Bankruptcy eliminates most debts through discharge. However, liens on property remain intact. This means that debtors and secured creditors are faced with a choice of what to do about property that secures debt. In many cases, the best option is a reaffirmation agreement, where the debtor agrees to continue paying the debt in exchange for keeping the property.
Although the debtor is ultimately the one who decides whether to reaffirm a debt, surrender the collateral, or redeem the collateral, a creditor is allowed to propose reaffirmation. Reaffirmation is more complicated than an ordinary credit agreement and comes with its own special restrictions.
This article will review the basics of reaffirmation agreements. However, any creditor facing a decision of whether to accept or propose such an agreement should consult with an experienced attorney who will be able to advise on the best strategy based on their specific circumstances.
Collateral in Bankruptcy
Bankruptcy discharges a debtor’s personal debts but not debts secured by property. Thus, a creditor with a security interest is still entitled to payment as long as it’s within the value of the collateral. Once a bankruptcy case is over and the automatic stay is lifted, the creditor retains the right to repossess collateral to satisfy a debt.
The bankruptcy code gives debtors several options for handling their secured debts. Debtors can always surrender the collateral to the secured creditor and walk away from the debt. Any amount the debtor owes over the value of the collateral is treated as an unsecured debt that will be discharged at the end of the bankruptcy proceeding. In such cases, the creditor will only receive a portion of what is owed, if anything.
Many debtors would prefer to keep the collateral, especially if it has sentimental value or is necessary for their daily life, such as the debtor’s car. A debtor who wants to keep the collateral has two options. First, the debtor can pay the creditor either the value of the debt or the value of the collateral (whichever is lower) in cash. This option is rarely used because people who file for bankruptcy generally don’t have the money to pay off their debts, let alone pay them off in one installment.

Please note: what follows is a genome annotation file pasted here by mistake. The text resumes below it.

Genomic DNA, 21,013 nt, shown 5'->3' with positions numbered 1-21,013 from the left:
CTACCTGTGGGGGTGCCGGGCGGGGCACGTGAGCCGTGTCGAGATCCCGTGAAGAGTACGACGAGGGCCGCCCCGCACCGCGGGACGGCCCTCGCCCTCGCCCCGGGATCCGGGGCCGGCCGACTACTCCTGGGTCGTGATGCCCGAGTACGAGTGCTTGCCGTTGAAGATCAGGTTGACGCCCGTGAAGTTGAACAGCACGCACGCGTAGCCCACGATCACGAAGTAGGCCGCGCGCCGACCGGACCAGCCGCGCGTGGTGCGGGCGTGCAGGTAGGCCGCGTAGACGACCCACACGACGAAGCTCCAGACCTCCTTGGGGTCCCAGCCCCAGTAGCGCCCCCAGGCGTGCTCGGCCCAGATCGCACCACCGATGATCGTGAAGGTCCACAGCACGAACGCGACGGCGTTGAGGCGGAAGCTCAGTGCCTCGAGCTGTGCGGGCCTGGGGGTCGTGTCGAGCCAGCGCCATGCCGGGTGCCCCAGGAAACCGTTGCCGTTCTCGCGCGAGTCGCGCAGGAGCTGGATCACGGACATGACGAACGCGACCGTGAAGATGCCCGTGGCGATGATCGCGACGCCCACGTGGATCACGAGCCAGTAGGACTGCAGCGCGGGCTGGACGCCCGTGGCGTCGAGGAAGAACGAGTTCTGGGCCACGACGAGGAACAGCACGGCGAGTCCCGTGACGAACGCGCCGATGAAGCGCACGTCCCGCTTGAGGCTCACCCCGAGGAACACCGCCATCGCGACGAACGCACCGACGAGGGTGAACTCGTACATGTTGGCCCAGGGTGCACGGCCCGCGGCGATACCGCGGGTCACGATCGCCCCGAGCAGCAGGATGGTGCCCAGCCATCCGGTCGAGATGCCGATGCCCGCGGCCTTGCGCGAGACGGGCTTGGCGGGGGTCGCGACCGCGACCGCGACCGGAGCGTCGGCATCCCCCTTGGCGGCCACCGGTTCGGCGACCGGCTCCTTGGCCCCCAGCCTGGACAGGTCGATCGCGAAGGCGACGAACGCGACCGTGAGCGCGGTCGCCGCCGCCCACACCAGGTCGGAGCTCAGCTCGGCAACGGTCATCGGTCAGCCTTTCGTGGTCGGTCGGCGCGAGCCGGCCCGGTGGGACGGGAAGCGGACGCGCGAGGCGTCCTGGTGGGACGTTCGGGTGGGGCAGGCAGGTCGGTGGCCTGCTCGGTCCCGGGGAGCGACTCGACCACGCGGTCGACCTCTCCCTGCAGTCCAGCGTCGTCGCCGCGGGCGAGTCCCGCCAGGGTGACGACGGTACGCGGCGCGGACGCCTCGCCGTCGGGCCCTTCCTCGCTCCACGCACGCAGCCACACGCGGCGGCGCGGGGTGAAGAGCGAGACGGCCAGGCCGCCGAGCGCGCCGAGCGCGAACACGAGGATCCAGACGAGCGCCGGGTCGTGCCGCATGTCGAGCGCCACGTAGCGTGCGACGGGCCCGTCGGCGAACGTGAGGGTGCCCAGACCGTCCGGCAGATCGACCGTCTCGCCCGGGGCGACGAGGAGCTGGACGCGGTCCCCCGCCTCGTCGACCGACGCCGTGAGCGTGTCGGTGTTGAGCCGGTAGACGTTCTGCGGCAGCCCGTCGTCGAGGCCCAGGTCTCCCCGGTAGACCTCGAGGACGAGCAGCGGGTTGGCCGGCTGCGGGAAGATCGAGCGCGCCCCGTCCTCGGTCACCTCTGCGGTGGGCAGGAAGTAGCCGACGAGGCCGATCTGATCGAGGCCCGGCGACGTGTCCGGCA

In recognition of this fact, the bankruptcy code allows debtors and creditors to renegotiate and reaffirm a debt. This is called a reaffirmation agreement. When a debt is reaffirmed this way, the debtor remains obligated to continue making regular payments throughout the bankruptcy proceeding and to keep making these payments after its completion.
Reaffirmations are essentially a new agreement, and the terms can be different from the original debt. This means the creditor can negotiate different rates or payment schedules. However, it’s important not to overreach; the debtor’s attorney must sign off on the deal, and the bankruptcy court also has the right to invalidate it. Thus, a creditor who wants to negotiate a reaffirmation would be wise to hire a lawyer to draft a strong deal that won’t be struck down by the court.
How Reaffirmation Works
Within 30 days of the 341 hearing, debtors are required to indicate their intent of how they plan to deal with their secured debts. If the debtor selects reaffirmation, the creditor must propose a reaffirmation plan and negotiate it with the debtor. Neither the creditor nor the debtor is required to accept any particular plan.
Courts allow creditors to offer reaffirmation before the debtor indicates their intent. Such offers do not necessarily violate the automatic stay. However, if a court deems the language of the communication with the debtor to be abusive or threatening, the creditor may face penalties for violating the automatic stay. For this reason, it’s best to have a lawyer draft the communications to ensure that they do not violate the stay and expose the creditor to liability.
The reaffirmation agreement is a new contract, so its terms can vary from the original debt. It’s possible to negotiate for higher payments, an altered payment schedule, attorneys’ fees, or other concessions from the debtor. However, the court may invalidate a reaffirmation if it finds the terms impose undue hardship on the debtor. A bankruptcy attorney can help draft a reaffirmation in a way that a court won’t find abusive.
Being too aggressive in seeking and negotiating reaffirmation agreements can have severe consequences. In 1997, Sears was forced to pay $265 million to bankrupt customers that it pressured into reaffirming credit card debt with threats of repossessing merchandise they had bought. Sears also broke the law by failing to seek court approval for these reaffirmations.
The creditor is also required to provide a lengthy and detailed set of disclosures to the debtor notifying the debtor of their rights and responsibilities under the bankruptcy code and the reaffirmation. Failure to include these disclosures can result in the agreement’s invalidation. It’s wise to have a lawyer look over the agreement and make sure the disclosures are correct.